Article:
In this Aug. 11, 2015, file photo, Syrian refugee children attend a class at a makeshift school set up in a tent at an informal settlement near the Syrian border on the outskirts of Mafraq, Jordan. Forty percent of children from five conflict-scarred Middle Eastern countries are not in school, the U.N. child-welfare agency said in a report on Sept. 3, 2015
Muhammed Muheisen—AP
By Nash Jenkins
September 3, 2015

Ongoing conflicts across the Middle East have prevented more than 13 million children from attending school, according to a report published Thursday by UNICEF, the U.N.’s Children’s Fund.

The report states that 40% of all children across the region are currently not receiving an education, a crisis it attributes to two repercussions of violence: the displacement of populations and structural damages to the schools themselves. Both issues stem from the tide of violence that has crossed the region in recent years.

The report examines nine countries — Syria, Palestine, Libya, Yemen, Sudan, Iraq, Lebanon, Turkey, and Jordan — where a state of war has become the norm. Across the region, violence has rendered 8,500 schools unusable. In certain cases, communities have relied on school buildings to function as makeshift shelters for the displaced, with up to nine families living in a single classroom in former schools across Iraq.

The document’s authors pay particularly close attention to Syria, where a bloody civil war has displaced at least 9 million people since the war began in 2011.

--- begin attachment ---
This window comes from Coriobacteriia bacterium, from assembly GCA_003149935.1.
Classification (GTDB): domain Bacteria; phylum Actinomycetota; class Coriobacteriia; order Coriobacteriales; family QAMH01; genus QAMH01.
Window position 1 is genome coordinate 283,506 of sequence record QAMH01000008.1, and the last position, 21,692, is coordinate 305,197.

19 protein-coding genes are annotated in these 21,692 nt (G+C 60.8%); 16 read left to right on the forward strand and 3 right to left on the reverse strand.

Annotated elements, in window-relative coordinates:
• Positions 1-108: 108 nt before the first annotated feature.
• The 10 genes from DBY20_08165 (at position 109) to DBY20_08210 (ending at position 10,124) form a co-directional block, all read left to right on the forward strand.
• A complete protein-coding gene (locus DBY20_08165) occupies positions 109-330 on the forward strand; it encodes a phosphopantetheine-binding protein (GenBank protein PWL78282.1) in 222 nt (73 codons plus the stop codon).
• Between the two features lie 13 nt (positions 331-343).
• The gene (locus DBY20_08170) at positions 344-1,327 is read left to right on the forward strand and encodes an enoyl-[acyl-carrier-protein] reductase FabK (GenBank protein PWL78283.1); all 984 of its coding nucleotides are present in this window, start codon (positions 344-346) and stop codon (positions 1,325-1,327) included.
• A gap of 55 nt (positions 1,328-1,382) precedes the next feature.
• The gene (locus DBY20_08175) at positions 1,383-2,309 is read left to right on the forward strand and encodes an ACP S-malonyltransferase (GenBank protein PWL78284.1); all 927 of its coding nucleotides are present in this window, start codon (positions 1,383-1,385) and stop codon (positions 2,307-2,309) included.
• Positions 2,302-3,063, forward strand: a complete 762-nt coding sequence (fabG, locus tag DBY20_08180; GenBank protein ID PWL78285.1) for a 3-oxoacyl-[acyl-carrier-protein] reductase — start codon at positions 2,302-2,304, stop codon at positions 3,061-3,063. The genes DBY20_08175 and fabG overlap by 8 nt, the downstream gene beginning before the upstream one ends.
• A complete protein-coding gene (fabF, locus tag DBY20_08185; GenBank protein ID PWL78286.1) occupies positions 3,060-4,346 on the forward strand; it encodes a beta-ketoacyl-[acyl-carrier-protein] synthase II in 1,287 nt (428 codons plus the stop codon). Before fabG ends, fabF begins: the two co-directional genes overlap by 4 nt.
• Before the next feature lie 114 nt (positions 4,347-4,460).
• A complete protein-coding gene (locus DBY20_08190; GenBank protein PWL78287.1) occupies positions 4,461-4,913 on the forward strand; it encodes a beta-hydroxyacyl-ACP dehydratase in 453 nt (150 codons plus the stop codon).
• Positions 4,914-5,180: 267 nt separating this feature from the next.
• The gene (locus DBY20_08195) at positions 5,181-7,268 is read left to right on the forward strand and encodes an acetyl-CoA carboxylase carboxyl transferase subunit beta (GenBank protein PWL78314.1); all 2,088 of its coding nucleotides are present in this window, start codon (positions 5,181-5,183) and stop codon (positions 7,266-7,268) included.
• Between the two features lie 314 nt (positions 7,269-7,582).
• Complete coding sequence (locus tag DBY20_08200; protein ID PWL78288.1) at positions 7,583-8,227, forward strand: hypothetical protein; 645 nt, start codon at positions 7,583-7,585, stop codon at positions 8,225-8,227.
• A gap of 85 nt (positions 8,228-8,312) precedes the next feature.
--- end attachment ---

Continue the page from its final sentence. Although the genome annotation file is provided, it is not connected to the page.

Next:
“With the crisis now in its fifth year, basic public services inside Syria — including education — have been stretched to breaking point,” the report reads.

Within the country, the quality and availability of education depends on whether the relevant region is suffering violence — a reliably unpredictable metric. In states nearby, which have steadily received streams of Syrian refugees, governments “have shown generosity towards Syrian children,” but “the demands have far outstretched their limited resources.”

Fifty-three percent of Syrian refugee children whose families have fled to nearby host countries — specifically Turkey, Lebanon, Jordan, Iraq and Egypt — are currently out of school.

The report concludes with an entreaty to international policymakers to apportion financial and other resources to the regional crisis.

“With more than 13 million children already driven from classrooms by conflict, it is no exaggeration to say that the educational prospects of a generation of children are in the balance,” it reads. “The forces that are crushing individual lives and futures are also destroying the prospects for an entire region.”

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